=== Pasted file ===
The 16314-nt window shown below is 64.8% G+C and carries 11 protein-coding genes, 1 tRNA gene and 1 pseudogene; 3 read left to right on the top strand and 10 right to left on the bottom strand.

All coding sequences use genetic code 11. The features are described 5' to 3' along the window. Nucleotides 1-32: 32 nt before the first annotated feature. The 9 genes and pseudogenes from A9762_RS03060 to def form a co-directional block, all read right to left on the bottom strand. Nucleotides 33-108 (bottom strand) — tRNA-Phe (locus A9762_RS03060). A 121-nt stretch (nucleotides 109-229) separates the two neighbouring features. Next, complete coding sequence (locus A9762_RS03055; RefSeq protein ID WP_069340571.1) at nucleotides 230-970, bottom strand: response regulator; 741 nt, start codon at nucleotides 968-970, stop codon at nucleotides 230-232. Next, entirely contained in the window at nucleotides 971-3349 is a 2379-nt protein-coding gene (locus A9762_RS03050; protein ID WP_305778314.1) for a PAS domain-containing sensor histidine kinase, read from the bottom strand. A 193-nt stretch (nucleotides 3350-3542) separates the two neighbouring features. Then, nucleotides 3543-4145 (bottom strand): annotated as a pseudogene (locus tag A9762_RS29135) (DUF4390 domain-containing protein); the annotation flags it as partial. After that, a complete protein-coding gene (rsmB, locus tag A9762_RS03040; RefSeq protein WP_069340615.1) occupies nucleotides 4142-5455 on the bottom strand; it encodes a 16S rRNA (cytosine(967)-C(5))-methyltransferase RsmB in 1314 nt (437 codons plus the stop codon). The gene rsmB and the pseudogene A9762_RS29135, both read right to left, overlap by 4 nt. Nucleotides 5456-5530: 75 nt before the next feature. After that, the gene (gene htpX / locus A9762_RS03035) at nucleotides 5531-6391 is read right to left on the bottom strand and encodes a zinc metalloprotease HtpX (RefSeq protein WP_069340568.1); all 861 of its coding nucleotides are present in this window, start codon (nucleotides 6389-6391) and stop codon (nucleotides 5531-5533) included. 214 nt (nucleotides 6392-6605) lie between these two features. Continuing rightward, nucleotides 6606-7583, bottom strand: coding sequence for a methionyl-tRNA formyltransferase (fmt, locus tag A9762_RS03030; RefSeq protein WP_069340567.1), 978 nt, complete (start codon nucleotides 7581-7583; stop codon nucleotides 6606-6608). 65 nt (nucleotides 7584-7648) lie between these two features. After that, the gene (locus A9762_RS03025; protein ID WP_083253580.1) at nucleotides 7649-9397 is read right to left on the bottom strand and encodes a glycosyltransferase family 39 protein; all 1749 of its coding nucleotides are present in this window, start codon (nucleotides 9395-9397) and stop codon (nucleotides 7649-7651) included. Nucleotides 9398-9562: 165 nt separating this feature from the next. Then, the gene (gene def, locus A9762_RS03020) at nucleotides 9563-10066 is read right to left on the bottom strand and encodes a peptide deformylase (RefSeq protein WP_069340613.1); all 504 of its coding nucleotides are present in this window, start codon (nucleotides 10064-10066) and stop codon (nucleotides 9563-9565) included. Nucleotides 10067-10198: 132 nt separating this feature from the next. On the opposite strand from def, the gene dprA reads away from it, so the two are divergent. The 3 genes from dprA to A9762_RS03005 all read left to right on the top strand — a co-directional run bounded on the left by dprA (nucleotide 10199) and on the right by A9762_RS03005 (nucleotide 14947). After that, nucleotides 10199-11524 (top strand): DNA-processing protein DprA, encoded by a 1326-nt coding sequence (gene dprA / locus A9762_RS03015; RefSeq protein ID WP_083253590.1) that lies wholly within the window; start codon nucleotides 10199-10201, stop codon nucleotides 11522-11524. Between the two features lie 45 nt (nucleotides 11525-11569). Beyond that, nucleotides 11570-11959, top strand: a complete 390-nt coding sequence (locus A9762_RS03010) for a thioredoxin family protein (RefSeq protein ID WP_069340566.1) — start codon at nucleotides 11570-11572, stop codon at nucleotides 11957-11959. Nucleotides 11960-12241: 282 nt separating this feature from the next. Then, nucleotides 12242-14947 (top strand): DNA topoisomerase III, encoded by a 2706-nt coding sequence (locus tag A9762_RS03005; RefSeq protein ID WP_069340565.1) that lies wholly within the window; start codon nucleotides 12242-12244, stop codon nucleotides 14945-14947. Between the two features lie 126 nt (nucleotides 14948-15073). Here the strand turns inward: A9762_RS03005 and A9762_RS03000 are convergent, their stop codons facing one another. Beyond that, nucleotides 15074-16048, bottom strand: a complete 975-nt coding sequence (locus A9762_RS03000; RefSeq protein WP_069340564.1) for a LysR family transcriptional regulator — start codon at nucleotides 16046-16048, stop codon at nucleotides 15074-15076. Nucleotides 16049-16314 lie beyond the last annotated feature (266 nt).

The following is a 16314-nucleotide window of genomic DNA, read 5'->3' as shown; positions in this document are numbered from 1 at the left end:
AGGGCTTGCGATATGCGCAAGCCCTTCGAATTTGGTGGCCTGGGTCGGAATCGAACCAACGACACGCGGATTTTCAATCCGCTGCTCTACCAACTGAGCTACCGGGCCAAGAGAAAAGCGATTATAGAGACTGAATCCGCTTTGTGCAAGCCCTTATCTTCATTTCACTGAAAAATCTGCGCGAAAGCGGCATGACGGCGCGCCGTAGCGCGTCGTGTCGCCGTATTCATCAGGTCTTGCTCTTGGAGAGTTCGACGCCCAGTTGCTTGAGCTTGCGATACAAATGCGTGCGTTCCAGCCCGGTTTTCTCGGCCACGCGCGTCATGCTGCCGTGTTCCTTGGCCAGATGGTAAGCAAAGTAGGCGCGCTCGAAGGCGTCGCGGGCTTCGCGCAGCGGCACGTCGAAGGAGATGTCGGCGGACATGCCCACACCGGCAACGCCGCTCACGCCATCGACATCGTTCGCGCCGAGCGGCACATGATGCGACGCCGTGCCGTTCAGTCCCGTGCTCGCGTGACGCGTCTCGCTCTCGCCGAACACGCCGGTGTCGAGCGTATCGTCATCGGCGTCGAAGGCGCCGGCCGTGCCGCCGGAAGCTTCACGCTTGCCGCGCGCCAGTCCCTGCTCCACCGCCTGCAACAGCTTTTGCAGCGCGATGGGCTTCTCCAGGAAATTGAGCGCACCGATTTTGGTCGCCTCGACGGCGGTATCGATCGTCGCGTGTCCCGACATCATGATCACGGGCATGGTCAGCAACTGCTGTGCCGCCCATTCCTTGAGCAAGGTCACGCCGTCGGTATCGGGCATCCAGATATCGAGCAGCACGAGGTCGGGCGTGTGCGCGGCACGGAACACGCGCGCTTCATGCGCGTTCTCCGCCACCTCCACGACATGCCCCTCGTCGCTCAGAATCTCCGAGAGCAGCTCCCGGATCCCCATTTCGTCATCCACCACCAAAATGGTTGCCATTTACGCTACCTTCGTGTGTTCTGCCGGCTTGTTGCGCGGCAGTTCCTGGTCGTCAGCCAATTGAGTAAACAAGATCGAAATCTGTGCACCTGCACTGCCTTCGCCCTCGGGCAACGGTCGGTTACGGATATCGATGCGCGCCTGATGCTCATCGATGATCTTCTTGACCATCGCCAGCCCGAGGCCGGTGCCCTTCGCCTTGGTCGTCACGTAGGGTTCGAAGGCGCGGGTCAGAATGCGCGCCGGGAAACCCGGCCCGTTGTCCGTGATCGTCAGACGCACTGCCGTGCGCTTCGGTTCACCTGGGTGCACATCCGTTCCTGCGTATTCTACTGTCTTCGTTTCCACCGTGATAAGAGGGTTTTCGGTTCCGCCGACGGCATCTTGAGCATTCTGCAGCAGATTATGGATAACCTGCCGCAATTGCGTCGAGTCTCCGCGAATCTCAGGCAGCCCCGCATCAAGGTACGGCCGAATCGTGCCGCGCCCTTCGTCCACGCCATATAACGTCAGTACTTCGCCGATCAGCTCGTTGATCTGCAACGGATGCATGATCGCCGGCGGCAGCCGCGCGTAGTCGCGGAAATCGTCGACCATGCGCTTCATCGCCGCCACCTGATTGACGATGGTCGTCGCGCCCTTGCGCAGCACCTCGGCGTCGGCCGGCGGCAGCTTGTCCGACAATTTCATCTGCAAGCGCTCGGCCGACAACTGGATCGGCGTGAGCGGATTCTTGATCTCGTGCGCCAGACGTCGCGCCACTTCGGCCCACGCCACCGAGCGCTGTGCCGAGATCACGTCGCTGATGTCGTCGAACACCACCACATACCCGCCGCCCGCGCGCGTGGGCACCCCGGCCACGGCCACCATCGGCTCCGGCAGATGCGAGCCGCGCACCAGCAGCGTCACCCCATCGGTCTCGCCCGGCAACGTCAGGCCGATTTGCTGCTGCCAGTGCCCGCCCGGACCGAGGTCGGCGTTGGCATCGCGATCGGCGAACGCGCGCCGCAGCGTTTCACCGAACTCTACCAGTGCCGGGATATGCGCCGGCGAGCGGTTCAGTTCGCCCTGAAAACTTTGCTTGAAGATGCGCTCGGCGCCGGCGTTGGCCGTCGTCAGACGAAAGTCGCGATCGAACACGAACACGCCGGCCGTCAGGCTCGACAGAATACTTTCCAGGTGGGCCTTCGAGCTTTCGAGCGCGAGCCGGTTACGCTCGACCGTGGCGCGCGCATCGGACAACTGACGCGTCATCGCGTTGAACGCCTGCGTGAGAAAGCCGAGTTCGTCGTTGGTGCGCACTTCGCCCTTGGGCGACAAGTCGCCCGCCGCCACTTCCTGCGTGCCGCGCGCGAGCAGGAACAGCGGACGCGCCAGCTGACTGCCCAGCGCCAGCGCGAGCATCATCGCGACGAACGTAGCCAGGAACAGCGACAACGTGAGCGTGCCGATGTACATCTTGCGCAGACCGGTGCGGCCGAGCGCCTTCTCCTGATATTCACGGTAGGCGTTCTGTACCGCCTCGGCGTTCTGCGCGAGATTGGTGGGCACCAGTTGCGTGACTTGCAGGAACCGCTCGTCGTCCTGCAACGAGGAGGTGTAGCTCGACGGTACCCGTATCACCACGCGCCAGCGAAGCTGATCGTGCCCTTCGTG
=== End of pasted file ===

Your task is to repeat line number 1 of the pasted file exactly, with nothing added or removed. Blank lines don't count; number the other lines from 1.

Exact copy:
The 16314-nt window shown below is 64.8% G+C and carries 11 protein-coding genes, 1 tRNA gene and 1 pseudogene; 3 read left to right on the top strand and 10 right to left on the bottom strand.